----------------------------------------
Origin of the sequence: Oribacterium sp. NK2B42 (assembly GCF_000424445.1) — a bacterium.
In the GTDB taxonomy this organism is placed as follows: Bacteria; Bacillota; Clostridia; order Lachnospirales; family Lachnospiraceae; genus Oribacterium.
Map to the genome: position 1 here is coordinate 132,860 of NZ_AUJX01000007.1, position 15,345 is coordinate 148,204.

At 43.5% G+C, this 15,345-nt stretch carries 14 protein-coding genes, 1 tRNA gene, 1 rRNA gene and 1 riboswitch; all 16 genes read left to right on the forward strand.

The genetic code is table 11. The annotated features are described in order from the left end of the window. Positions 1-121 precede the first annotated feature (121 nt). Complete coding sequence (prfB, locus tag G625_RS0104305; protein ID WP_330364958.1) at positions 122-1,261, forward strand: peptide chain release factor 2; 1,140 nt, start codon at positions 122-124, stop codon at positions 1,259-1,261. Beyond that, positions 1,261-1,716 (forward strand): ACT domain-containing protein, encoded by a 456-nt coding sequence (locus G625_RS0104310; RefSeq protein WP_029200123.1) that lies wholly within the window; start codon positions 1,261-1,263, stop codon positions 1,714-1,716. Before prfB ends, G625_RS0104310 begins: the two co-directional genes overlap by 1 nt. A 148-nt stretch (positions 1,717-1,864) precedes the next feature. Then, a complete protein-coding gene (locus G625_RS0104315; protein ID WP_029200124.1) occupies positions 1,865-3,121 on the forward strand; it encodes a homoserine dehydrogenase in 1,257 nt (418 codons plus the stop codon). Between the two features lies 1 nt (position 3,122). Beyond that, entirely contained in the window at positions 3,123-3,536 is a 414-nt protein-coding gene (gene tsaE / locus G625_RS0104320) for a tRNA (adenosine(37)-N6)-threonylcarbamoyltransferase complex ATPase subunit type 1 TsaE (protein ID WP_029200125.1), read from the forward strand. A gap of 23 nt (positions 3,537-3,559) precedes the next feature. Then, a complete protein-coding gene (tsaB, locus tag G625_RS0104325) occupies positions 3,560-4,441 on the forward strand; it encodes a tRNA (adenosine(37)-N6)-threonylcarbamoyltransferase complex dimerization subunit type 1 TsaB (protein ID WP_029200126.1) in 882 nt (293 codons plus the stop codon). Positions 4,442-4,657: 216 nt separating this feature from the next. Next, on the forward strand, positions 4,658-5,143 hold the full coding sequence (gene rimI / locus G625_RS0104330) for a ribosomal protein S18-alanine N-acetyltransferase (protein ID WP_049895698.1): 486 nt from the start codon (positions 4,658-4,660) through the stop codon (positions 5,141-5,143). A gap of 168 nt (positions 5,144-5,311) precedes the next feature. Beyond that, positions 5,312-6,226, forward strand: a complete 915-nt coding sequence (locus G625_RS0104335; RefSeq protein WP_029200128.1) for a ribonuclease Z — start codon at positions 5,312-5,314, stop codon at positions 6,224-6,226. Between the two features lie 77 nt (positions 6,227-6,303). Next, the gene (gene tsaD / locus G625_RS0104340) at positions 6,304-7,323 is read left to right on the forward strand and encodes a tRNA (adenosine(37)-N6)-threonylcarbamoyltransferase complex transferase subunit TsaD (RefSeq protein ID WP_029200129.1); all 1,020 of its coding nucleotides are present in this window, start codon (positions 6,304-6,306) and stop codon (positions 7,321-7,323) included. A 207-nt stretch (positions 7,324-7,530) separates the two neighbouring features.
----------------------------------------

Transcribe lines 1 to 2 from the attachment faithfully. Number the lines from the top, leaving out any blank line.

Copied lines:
Origin of the sequence: Oribacterium sp. NK2B42 (assembly GCF_000424445.1) — a bacterium.
In the GTDB taxonomy this organism is placed as follows: Bacteria; Bacillota; Clostridia; order Lachnospirales; family Lachnospiraceae; genus Oribacterium.